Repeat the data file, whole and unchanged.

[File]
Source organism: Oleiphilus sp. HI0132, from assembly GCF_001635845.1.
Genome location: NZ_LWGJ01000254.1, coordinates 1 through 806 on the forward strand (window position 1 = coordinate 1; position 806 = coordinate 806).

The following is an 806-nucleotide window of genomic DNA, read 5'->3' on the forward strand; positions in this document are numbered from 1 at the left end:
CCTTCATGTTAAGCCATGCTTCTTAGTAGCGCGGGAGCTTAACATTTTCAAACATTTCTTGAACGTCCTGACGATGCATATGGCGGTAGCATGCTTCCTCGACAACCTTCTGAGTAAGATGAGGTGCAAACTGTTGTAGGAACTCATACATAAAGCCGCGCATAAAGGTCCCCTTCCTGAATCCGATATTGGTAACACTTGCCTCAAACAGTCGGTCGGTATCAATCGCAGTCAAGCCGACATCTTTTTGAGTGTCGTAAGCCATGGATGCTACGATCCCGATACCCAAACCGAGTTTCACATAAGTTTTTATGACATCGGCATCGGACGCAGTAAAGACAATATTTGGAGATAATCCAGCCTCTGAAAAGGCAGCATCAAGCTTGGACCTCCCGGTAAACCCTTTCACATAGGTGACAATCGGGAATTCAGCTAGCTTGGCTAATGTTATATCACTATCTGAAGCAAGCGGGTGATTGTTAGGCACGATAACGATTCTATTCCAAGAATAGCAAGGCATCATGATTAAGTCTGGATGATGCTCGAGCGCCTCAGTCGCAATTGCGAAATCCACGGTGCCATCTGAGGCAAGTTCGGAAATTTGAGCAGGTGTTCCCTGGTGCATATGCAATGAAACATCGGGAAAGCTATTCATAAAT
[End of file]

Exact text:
Source organism: Oleiphilus sp. HI0132, from assembly GCF_001635845.1.
Genome location: NZ_LWGJ01000254.1, coordinates 1 through 806 on the forward strand (window position 1 = coordinate 1; position 806 = coordinate 806).

The following is an 806-nucleotide window of genomic DNA, read 5'->3' on the forward strand; positions in this document are numbered from 1 at the left end:
CCTTCATGTTAAGCCATGCTTCTTAGTAGCGCGGGAGCTTAACATTTTCAAACATTTCTTGAACGTCCTGACGATGCATATGGCGGTAGCATGCTTCCTCGACAACCTTCTGAGTAAGATGAGGTGCAAACTGTTGTAGGAACTCATACATAAAGCCGCGCATAAAGGTCCCCTTCCTGAATCCGATATTGGTAACACTTGCCTCAAACAGTCGGTCGGTATCAATCGCAGTCAAGCCGACATCTTTTTGAGTGTCGTAAGCCATGGATGCTACGATCCCGATACCCAAACCGAGTTTCACATAAGTTTTTATGACATCGGCATCGGACGCAGTAAAGACAATATTTGGAGATAATCCAGCCTCTGAAAAGGCAGCATCAAGCTTGGACCTCCCGGTAAACCCTTTCACATAGGTGACAATCGGGAATTCAGCTAGCTTGGCTAATGTTATATCACTATCTGAAGCAAGCGGGTGATTGTTAGGCACGATAACGATTCTATTCCAAGAATAGCAAGGCATCATGATTAAGTCTGGATGATGCTCGAGCGCCTCAGTCGCAATTGCGAAATCCACGGTGCCATCTGAGGCAAGTTCGGAAATTTGAGCAGGTGTTCCCTGGTGCATATGCAATGAAACATCGGGAAAGCTATTCATAAAT